Anyone who's known me for any length of time knows that CCG's are just something I'm not into.  With a couple of rare exceptions (Vs system, WWE Raw Deal) I've never really gotten into CCG's.  I've dabbled here and there, but i've never gotten into them to any great degree.  The last time I actually was REALLY interested in Magic, the word Ante was still in the rulebook.  My gaming interests have always leaned more towards RPG's, Mini's games and Board games, and it's really little surprise that my store would tend to reflect that. 

I've actually avoided bringing in CCG's and (until now) have only dabbled occasionally in the CCG market.   It certainly isn't because I have an active animosity towards them, it's just simple basic unfamiliarity with CCG's and their players.  I don't speak their language, and I have difficulty relating to that gaming style.  Therefore.. I've avoided it.   With all that's happening in the gaming market, and what  my predictions of what WILL be happening here in the local gaming market, i've decided I can no longer afford to have such a gaping hole in my product lines in the store.  Some other retailers I've talked to are just shocked to learn that i've lasted 11 years without Magic.   Also, there's been a local store that has pretty much been dedicated to Magic.  When I opened up, it was Jesters Court (now gone),  Beyond Gaming (now gone), Mana Werks (now gone).  So it's not too hard to see that between having a local competitor that pretty much solely dedicated themselves to Magic, and the general churn I've seen in the store that DID hit Magic pretty hard, I've never been too excited to get into Magic.

Recently, with the new 2010 Core set, and the release of the Zendikar block, i've decided that we will now be doing Magic.  I have no intention of turning the store into a Magic ONLY store or even a Magic dominated store, but we are now running regular tournaments, selling boxes, and soon will be selling singles.  It's a big step, and I'm glad that I've chosen to do it.


You've heard the BASF ads.  "We don't make a lot of the products you buy; we make a lot of the products you buy better!"    That's pretty much describes my Accessories department.   Things like Dice, Paint, Tools, Card Sleeves, Miniatures Cases all fall under that umbrella.   Here's how accessories sales break down here at IOG.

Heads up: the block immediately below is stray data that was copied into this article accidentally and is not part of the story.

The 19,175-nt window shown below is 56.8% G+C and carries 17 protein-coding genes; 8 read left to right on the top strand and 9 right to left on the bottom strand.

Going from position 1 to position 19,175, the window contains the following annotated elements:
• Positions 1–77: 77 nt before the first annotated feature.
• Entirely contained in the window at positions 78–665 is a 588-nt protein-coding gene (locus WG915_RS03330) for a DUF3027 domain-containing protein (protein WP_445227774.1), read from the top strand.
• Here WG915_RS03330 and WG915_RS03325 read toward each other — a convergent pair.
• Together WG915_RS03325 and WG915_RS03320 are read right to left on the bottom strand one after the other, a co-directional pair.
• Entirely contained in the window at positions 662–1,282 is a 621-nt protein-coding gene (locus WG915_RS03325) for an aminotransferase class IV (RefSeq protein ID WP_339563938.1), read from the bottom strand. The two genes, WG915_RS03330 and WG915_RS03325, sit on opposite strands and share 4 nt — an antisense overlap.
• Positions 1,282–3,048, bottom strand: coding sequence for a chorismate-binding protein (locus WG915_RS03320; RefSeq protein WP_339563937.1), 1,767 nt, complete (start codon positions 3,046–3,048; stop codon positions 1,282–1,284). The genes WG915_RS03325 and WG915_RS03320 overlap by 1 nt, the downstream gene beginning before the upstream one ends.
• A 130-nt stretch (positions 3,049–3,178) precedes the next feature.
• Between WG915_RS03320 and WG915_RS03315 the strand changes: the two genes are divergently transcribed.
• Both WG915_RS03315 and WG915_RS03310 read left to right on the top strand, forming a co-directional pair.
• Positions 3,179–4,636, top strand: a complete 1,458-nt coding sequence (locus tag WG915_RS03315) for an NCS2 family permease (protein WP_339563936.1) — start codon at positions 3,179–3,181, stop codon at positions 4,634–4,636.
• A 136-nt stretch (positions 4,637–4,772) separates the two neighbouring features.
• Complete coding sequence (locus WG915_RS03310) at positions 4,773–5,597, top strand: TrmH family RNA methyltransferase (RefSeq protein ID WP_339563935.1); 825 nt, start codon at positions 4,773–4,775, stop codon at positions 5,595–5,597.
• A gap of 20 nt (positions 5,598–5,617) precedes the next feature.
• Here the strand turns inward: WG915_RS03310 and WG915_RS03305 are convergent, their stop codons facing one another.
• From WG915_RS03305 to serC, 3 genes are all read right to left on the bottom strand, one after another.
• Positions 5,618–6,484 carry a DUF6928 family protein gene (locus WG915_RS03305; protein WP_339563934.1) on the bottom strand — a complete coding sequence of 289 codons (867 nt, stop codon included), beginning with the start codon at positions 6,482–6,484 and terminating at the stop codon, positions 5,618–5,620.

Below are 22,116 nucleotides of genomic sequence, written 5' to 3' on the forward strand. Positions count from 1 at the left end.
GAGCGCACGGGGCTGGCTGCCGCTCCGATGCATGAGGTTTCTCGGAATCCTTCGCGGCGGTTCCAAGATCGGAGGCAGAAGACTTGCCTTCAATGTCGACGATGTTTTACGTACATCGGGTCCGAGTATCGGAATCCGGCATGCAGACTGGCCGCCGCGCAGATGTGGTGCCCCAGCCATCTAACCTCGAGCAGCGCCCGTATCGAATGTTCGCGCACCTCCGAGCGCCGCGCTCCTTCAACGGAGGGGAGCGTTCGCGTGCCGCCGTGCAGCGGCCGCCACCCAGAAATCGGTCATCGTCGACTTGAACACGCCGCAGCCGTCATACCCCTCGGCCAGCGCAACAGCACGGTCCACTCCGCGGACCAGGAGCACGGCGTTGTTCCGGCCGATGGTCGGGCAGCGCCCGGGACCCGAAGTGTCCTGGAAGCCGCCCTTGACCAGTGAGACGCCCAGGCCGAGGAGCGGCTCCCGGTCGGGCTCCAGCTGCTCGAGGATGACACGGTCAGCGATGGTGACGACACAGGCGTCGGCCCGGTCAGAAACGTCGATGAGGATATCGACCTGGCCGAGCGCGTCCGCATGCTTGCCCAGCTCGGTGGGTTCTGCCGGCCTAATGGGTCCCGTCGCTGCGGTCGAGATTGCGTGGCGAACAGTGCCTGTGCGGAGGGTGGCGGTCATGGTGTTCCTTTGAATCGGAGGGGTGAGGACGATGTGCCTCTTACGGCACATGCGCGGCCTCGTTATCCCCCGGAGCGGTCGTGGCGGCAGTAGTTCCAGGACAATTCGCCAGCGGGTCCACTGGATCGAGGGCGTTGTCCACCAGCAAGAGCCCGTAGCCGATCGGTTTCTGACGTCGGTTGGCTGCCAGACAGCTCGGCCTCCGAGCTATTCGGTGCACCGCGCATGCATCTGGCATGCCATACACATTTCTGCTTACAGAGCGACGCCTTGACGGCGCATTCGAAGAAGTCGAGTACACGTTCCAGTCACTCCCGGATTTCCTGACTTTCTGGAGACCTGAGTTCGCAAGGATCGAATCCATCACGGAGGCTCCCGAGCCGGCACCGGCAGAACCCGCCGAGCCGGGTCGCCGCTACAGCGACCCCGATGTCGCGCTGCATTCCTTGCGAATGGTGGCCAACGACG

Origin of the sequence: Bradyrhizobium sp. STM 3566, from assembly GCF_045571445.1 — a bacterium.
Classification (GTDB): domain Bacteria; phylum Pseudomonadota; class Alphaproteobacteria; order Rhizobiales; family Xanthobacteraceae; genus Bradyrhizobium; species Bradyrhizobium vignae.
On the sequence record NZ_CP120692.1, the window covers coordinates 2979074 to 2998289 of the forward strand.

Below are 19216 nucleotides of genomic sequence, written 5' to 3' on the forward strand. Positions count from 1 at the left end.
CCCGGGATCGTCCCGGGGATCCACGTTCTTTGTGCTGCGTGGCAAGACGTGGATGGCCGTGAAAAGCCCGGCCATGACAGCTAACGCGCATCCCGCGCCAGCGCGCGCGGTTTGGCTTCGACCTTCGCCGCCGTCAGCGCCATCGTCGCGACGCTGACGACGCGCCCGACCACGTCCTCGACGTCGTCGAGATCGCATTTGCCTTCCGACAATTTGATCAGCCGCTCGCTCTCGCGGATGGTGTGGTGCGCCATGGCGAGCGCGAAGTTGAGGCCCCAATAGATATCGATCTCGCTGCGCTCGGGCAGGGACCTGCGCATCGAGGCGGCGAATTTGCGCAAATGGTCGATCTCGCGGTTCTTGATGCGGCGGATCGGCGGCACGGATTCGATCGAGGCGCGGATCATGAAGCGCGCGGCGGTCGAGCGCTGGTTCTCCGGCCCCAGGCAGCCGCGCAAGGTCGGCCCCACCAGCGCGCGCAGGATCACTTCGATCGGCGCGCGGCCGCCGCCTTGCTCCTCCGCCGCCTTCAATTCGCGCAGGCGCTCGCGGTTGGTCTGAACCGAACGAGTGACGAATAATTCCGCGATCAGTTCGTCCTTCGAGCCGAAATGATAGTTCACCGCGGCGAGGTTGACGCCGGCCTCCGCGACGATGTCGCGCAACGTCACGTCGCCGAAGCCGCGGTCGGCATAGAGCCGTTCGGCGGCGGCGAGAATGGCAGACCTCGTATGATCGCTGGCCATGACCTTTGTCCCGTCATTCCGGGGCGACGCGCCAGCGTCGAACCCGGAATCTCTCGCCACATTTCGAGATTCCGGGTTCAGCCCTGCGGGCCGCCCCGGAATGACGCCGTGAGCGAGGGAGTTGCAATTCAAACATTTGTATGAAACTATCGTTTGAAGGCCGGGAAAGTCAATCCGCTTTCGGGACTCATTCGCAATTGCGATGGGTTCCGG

Most of these categories should be pretty self explanatory.  Gaming Aids, is mostly things like templates, tokens, counters and the such.  Mapping is for things like battlemats, or GamingPaper or the awesome Paizo Flip Mats.  The Modeling category is for things like basing materials, bases,  and plasticard.

This is one of the categories in the store that's seen more and more growth over the past few years.  Years ago, the idea of someone selling pre-sculpted bases was a novelty, and now there are several companies doing that (some better than others).    Recently, Battlefoam, has just stormed into the market selling high quality and very configurable custom foams for miniatures.  Up until they came in, Sabol Cases were considered the Cadillac of gaming cases.  With the introduction of Battlefoam, they've slipped down to Honda Civic status.  Gale  Force 9 is perhaps one of the premiere example of this emerging market.  They've made their entire business on making tokens, bases, templates for other people's games.

Now, there are a few places here where I want to do some improving.  As we get more Magic being played, we'll sell more card sleeves, that goes without saying.  One of the surprises to me was just how strong terrain REALLY is.  For years, I've dismissed it, saying 'people generally play here in the store and just use our store terrain, so there really isn't too much of a market for selling it here in store.'   As Lex Luthor so succinctly said in the recent superman movie.  WROOOOONNGG!!   It's clear that there IS a market for terrain, beyond what I was seeing (or letting myself see), and I would be remiss to ignore it longer.

That's enough for today.  Tomorrow I'll continue with a breakdown of RPG sales.   Which RPG line is the best seller here in the store?  The answer might surprise you.

Wednesday, December 2, 2009

Where does it all come from? Part 1

A while ago, I did a post where I went over all of the store expenses for a month, giving a general look at where all of the copious dollars I manage to make a month  (bwhahah) go. (You can find that post here.)  This month, I thought i'd take a different tack and go over the other end.  Where does all of it come from?  Some people might be surprised to see the breakdowns of various departments and categories in the store, especially as I've found that most people will tend to over estimate the facet of the hobby that they are actively engaged in.